About this Artist
Bright in coloring, ecstatic in inventiveness, lively and profound, Steven Mackey’s (b. 1956) music spins his improvisatory riffs into large-scale works of grooving, dramatic coherence.
As a teenager growing up in Northern California obsessed with blues-rock guitar, Mackey was in search of the “right wrong notes,” those heart-wrenching moments that imbue the music with new, unexpected momentum. Today, his pieces play with that tension of being inside or outside of the harmony and flow forward shimmering with prismatic detail.
Signature early works merged his academic training with the free-spirited physicality of his mother-tongue, rock-guitar music: Troubadour Songs (1991) and Physical Property (1992) for string quartet and electric guitar, and Banana/Dump Truck (1995), an electrified-cello concerto. Later works explored his deepening fascination in transformation and movement of sound through time: Dreamhouse (2003), a rich work for voices and ensemble was nominated for four Grammy Awards; A Beautiful Passing (2008) for violin and orchestra on the passing of his mother; and Slide (2011), a Grammy Award–winning music theater piece. Mackey further expanded his theatrical catalog with his short chamber opera Moon Tea, about the 1969 meeting between the Apollo 11 astronauts and the Royal Family, premiered by Opera Theatre of Saint Louis in 2021. Other world premieres in 2021 include Shivaree, a trumpet fantasy featuring soloist Thomas Hooten, who premieres the work with the LA Phil and Gustavo Dudamel in October.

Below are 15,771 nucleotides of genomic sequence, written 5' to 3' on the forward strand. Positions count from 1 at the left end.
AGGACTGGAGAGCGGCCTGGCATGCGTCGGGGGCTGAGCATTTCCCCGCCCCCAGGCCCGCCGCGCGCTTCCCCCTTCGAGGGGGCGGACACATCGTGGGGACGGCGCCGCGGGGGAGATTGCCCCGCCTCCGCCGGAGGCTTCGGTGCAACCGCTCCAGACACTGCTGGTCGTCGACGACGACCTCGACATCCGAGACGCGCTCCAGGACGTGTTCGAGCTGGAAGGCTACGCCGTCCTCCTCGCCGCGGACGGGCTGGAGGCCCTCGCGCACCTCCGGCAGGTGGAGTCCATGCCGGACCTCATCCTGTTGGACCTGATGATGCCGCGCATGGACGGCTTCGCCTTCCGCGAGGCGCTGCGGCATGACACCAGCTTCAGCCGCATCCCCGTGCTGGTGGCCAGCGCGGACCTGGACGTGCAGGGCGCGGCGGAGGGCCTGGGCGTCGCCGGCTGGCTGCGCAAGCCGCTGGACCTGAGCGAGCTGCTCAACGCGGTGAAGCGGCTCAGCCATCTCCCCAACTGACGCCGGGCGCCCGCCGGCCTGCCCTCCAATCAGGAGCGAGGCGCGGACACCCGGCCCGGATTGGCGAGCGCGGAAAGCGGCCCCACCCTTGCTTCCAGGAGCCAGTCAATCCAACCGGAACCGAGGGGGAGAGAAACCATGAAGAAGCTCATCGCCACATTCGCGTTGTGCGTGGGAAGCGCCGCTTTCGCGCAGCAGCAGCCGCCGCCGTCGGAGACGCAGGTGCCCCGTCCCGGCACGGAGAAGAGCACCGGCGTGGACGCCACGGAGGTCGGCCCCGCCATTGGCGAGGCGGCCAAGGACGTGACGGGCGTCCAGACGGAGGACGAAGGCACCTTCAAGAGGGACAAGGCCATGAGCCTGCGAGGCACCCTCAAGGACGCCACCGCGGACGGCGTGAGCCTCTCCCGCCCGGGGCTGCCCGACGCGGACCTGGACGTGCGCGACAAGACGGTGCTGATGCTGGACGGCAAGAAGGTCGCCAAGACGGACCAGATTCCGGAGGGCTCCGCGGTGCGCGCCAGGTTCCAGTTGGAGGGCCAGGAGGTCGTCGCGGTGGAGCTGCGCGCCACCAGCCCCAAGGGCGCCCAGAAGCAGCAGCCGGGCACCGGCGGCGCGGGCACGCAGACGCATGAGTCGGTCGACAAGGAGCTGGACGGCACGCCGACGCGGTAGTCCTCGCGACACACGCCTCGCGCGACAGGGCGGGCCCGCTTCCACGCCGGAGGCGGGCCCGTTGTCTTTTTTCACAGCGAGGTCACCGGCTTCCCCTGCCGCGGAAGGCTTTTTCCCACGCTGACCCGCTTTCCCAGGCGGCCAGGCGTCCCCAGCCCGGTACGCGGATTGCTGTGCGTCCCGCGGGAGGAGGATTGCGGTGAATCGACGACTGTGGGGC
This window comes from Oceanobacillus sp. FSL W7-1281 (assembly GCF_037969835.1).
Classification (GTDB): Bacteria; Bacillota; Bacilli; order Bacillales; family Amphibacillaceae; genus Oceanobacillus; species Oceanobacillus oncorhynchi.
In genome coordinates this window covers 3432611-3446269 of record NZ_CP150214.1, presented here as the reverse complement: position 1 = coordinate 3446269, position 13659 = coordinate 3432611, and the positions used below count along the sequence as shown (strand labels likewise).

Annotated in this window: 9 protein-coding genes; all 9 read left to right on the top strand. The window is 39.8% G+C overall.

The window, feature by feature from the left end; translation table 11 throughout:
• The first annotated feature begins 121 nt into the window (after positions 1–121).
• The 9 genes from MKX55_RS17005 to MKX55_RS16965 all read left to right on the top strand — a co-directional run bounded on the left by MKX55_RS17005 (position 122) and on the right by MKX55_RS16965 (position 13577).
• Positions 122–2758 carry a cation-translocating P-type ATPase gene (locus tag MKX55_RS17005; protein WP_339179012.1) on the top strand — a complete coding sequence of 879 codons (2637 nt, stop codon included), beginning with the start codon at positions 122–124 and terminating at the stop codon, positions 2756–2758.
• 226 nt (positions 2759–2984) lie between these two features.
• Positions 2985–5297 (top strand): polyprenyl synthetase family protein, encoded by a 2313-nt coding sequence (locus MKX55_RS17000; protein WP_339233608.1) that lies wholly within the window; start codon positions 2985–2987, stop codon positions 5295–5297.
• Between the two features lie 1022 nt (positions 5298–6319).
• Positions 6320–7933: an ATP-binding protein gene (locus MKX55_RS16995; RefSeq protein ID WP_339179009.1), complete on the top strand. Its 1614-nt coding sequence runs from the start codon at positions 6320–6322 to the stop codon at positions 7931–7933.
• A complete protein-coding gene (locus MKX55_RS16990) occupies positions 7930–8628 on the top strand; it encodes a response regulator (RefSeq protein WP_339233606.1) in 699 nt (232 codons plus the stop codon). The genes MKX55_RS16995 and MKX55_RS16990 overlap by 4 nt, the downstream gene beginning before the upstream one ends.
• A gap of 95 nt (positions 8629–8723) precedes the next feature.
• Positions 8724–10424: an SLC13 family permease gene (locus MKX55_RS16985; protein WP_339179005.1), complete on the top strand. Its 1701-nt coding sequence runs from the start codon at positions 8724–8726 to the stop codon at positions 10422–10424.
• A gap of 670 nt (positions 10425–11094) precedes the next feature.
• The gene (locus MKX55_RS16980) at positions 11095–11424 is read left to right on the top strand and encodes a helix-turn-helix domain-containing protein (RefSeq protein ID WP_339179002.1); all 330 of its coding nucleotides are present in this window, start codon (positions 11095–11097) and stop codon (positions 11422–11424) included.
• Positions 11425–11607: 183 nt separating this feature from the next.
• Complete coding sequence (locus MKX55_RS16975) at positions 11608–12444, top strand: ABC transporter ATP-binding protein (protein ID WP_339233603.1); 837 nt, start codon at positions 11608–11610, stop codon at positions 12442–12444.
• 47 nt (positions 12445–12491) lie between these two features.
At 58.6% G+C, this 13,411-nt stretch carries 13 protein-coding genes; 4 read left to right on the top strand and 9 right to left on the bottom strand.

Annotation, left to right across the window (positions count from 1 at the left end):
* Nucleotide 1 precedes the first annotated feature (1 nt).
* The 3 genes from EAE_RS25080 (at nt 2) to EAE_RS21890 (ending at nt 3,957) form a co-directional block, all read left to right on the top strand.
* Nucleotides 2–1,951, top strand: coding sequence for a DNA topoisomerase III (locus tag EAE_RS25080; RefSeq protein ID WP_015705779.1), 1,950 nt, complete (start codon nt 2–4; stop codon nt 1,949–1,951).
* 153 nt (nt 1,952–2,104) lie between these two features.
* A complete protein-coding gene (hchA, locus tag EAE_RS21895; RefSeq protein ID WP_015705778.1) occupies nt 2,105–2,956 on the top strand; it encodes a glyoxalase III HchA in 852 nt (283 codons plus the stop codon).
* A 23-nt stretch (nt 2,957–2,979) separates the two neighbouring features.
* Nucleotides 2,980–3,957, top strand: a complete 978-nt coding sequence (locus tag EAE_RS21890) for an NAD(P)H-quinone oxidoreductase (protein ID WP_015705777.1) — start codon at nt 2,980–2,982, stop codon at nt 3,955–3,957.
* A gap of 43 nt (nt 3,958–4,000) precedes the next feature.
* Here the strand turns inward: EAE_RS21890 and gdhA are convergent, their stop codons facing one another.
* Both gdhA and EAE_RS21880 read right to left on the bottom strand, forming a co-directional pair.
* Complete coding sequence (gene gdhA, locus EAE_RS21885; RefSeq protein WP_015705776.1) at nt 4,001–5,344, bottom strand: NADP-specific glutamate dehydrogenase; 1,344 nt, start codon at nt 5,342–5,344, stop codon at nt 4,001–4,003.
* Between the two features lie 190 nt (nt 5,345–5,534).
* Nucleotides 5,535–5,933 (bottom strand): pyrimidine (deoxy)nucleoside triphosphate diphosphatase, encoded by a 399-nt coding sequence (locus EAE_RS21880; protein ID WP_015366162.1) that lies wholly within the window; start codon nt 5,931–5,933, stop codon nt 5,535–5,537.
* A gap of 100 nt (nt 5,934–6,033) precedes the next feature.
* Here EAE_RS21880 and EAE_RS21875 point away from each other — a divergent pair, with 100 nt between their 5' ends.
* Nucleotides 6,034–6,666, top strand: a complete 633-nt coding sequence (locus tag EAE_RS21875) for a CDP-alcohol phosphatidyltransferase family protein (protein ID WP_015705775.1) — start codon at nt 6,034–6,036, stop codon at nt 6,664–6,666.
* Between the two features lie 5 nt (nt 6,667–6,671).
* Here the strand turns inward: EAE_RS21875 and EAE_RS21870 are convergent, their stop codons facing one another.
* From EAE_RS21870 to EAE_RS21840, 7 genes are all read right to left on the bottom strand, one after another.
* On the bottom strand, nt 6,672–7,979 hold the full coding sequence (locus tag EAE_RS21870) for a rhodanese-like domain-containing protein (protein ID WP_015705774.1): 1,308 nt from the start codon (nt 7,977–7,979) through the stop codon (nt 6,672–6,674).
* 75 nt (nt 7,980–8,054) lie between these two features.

Today, Steven Mackey writes for chamber ensemble, orchestra, dance, and opera—commissioned by the greatest orchestras around the world. He has served as professor of music at Princeton University for the past 35 years and has won several awards from the American Academy of Arts and Letters, a Guggenheim Fellowship, and a Kennedy Center Friedheim Award. He continues to explore an ever-widening world of timbres befitting a complex, 21st-century culture, while always striving to make music that unites the head and heart, which is visceral and gets us moving. stevenmackey.com